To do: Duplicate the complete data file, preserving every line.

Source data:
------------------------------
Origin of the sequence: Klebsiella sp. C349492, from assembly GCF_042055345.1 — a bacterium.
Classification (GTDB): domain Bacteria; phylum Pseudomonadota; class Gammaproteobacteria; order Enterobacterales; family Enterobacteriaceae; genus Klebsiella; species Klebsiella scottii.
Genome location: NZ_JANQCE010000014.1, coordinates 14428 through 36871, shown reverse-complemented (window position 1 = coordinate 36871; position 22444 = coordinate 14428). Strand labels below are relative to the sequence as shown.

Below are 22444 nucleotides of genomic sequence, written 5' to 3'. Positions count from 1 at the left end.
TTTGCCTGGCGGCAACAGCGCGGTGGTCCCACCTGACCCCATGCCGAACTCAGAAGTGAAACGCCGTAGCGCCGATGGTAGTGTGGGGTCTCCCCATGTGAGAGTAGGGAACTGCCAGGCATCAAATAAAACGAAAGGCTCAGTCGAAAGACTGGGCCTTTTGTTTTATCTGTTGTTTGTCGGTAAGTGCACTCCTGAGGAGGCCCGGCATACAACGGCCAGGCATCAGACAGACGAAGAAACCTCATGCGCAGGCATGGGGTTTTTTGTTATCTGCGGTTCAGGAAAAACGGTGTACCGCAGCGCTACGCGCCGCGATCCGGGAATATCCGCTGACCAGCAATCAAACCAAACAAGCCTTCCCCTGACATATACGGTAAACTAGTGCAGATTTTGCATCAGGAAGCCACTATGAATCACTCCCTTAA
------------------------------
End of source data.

Origin of the sequence: Klebsiella sp. C349492, from assembly GCF_042055345.1 — a bacterium.
Classification (GTDB): domain Bacteria; phylum Pseudomonadota; class Gammaproteobacteria; order Enterobacterales; family Enterobacteriaceae; genus Klebsiella; species Klebsiella scottii.
Genome location: NZ_JANQCE010000014.1, coordinates 14428 through 36871, shown reverse-complemented (window position 1 = coordinate 36871; position 22444 = coordinate 14428). Strand labels below are relative to the sequence as shown.

Below are 22444 nucleotides of genomic sequence, written 5' to 3'. Positions count from 1 at the left end.
TTTGCCTGGCGGCAACAGCGCGGTGGTCCCACCTGACCCCATGCCGAACTCAGAAGTGAAACGCCGTAGCGCCGATGGTAGTGTGGGGTCTCCCCATGTGAGAGTAGGGAACTGCCAGGCATCAAATAAAACGAAAGGCTCAGTCGAAAGACTGGGCCTTTTGTTTTATCTGTTGTTTGTCGGTAAGTGCACTCCTGAGGAGGCCCGGCATACAACGGCCAGGCATCAGACAGACGAAGAAACCTCATGCGCAGGCATGGGGTTTTTTGTTATCTGCGGTTCAGGAAAAACGGTGTACCGCAGCGCTACGCGCCGCGATCCGGGAATATCCGCTGACCAGCAATCAAACCAAACAAGCCTTCCCCTGACATATACGGTAAACTAGTGCAGATTTTGCATCAGGAAGCCACTATGAATCACTCCCTTAA